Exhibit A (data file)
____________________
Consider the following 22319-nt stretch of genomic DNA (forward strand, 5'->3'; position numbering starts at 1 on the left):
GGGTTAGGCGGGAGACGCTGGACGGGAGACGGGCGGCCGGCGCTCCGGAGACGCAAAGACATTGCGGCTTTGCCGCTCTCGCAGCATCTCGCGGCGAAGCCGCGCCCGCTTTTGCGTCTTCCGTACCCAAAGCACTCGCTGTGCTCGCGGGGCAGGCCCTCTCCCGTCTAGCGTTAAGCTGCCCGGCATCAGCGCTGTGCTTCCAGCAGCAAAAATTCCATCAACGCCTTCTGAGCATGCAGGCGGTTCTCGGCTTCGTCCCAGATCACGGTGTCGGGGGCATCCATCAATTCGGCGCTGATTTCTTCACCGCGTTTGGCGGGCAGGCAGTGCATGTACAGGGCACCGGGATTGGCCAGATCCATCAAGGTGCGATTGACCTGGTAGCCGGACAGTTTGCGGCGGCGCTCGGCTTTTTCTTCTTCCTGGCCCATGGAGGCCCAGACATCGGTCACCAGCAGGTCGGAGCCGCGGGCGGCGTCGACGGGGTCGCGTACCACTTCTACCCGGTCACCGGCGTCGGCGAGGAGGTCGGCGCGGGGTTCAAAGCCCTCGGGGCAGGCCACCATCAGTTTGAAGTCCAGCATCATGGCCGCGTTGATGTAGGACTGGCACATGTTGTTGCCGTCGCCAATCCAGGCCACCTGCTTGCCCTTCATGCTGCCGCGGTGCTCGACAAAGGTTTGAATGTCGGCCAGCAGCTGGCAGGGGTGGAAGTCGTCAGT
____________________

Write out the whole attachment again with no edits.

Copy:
Consider the following 22319-nt stretch of genomic DNA (forward strand, 5'->3'; position numbering starts at 1 on the left):
GGGTTAGGCGGGAGACGCTGGACGGGAGACGGGCGGCCGGCGCTCCGGAGACGCAAAGACATTGCGGCTTTGCCGCTCTCGCAGCATCTCGCGGCGAAGCCGCGCCCGCTTTTGCGTCTTCCGTACCCAAAGCACTCGCTGTGCTCGCGGGGCAGGCCCTCTCCCGTCTAGCGTTAAGCTGCCCGGCATCAGCGCTGTGCTTCCAGCAGCAAAAATTCCATCAACGCCTTCTGAGCATGCAGGCGGTTCTCGGCTTCGTCCCAGATCACGGTGTCGGGGGCATCCATCAATTCGGCGCTGATTTCTTCACCGCGTTTGGCGGGCAGGCAGTGCATGTACAGGGCACCGGGATTGGCCAGATCCATCAAGGTGCGATTGACCTGGTAGCCGGACAGTTTGCGGCGGCGCTCGGCTTTTTCTTCTTCCTGGCCCATGGAGGCCCAGACATCGGTCACCAGCAGGTCGGAGCCGCGGGCGGCGTCGACGGGGTCGCGTACCACTTCTACCCGGTCACCGGCGTCGGCGAGGAGGTCGGCGCGGGGTTCAAAGCCCTCGGGGCAGGCCACCATCAGTTTGAAGTCCAGCATCATGGCCGCGTTGATGTAGGACTGGCACATGTTGTTGCCGTCGCCAATCCAGGCCACCTGCTTGCCCTTCATGCTGCCGCGGTGCTCGACAAAGGTTTGAATGTCGGCCAGCAGCTGGCAGGGGTGGAAGTCGTCAGT